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From The Man of Law's Tale, lines 988-1001:
King Alla goes on a pilgrimage to Rome
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From The Canterbury Tales:
The Man of Law's Tale
lines 1002-1029: King Alla unknowingly meets his own son

       Greet cheere dooth this noble senatour
To kyng Alla, and he to hym also,
Everich of hem dooth oother greet honour;
1005And so bifel, that inwith a day or two
This senatour is to kyng Alla go
To feste; and shortly, if I shal nat lye,
Custances sone wente in his compaignye.
       Great welcome gave this noble senator
To King Alla, and he to him also;
Each of them showed the other much honour;
1005And so befell that, in a day or so,
This senator to King Alla did go
To feast, and briefly, if I may not lie,
Constance' young son went in his company.

       Som men wolde seyn, at requeste of Custance
1010This senatour hath lad this child to feeste;
I may nat tellen every circumstance,
Be as be may, ther was he at the leeste,
But sooth is this, that at his moodres heeste
Biforn Alla durynge the metes space,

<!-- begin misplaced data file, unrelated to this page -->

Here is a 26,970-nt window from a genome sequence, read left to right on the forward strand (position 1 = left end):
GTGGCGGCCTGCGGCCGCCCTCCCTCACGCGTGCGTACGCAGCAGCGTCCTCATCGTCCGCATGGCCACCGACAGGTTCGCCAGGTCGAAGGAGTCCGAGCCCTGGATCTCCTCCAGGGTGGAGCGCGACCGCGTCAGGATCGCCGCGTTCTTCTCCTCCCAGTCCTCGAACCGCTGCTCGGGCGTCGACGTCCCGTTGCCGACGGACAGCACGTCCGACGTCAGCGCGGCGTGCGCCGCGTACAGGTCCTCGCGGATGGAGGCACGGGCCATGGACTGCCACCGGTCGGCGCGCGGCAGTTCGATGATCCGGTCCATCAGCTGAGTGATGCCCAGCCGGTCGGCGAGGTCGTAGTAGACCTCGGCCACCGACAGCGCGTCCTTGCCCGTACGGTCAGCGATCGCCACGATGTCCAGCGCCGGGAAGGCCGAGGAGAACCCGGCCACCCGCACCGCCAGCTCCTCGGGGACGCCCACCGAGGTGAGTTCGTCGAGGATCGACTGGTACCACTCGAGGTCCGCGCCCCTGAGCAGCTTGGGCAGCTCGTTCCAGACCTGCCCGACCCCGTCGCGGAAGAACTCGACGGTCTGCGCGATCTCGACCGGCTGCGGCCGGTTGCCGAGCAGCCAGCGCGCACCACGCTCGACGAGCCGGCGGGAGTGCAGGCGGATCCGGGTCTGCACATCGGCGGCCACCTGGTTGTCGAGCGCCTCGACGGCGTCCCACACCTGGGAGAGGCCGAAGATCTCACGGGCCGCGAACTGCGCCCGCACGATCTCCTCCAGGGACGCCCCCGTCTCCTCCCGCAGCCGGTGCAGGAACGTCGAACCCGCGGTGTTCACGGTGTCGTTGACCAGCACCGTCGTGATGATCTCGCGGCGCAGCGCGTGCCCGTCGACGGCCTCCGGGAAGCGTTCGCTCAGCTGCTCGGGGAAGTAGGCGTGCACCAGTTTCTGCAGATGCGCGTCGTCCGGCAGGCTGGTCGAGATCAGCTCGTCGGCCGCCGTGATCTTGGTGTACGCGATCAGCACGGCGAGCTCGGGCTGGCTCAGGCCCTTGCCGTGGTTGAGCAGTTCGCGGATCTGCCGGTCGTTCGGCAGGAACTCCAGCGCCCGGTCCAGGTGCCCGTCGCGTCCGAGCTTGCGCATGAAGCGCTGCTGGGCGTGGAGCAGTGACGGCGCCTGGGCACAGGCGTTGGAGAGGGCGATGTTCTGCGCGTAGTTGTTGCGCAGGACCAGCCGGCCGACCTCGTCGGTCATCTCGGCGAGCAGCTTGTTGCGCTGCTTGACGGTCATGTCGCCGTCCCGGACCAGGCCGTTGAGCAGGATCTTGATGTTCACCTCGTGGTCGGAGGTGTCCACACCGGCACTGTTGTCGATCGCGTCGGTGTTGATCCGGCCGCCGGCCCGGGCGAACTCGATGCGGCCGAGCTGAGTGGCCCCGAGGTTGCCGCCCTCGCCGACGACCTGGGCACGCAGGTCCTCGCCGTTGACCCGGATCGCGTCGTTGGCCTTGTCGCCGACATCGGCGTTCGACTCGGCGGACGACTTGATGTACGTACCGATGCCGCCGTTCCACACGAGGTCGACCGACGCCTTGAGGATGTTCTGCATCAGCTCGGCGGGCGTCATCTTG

1015The child stood, lookynge in the kynges face.
       Some men would say, 'twas instance of Constance
1010That sent him with the senator to feast;
I cannot tell you every circumstance,
Be it as may be, he was there, at least.
But truth is that, at his mother's behest,
Before the king, during the banquet's space,
1015The child stood, looking in King Alla's face.

This Alla kyng hath of this child greet wonder,
And to the senatour he seyde anon,
"Whos is that faire child, that stondeth yonder?"
"I noot," quod he, "by God and by Seint John!
1020A mooder he hath, but fader hath he noon,
That I of woot." But shortly, in a stounde,
He tolde Alla how that this child was founde.
This child aroused within the king great wonder,
And to the senator he said, anon:
"Whose is the fair child that is standing yonder?"
"I know not," said he, "by God and Saint John!
1020A mother he has, but father has he none
That I know of"- and briefly, at a bound,
He told King Alla how this child was found.

"But God woot," quod this senatour also,
"So vertuous a lyvere in my lyf
1025Ne saugh I nevere as she, ne herde of mo
Of worldly wommen, mayde, ne of wyf;
I dar wel seyn, hir hadde levere a knyf
Thurghout hir brest, than ben a womman wikke,
There is no man koude brynge hir to that prikke."
"But God knows," said this senator, as well,
"So virtuous a liver, in my life
1025I never saw, as she is, nor heard tell
Of earthly woman, maiden, no nor wife.
I dare say, she would rather have a knife
Thrust through her breast than play a female trick;
There is no man could bring her to the prick."

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From The Man of Law's Tale, lines 1030-1078:
King Alla and Constance are happily united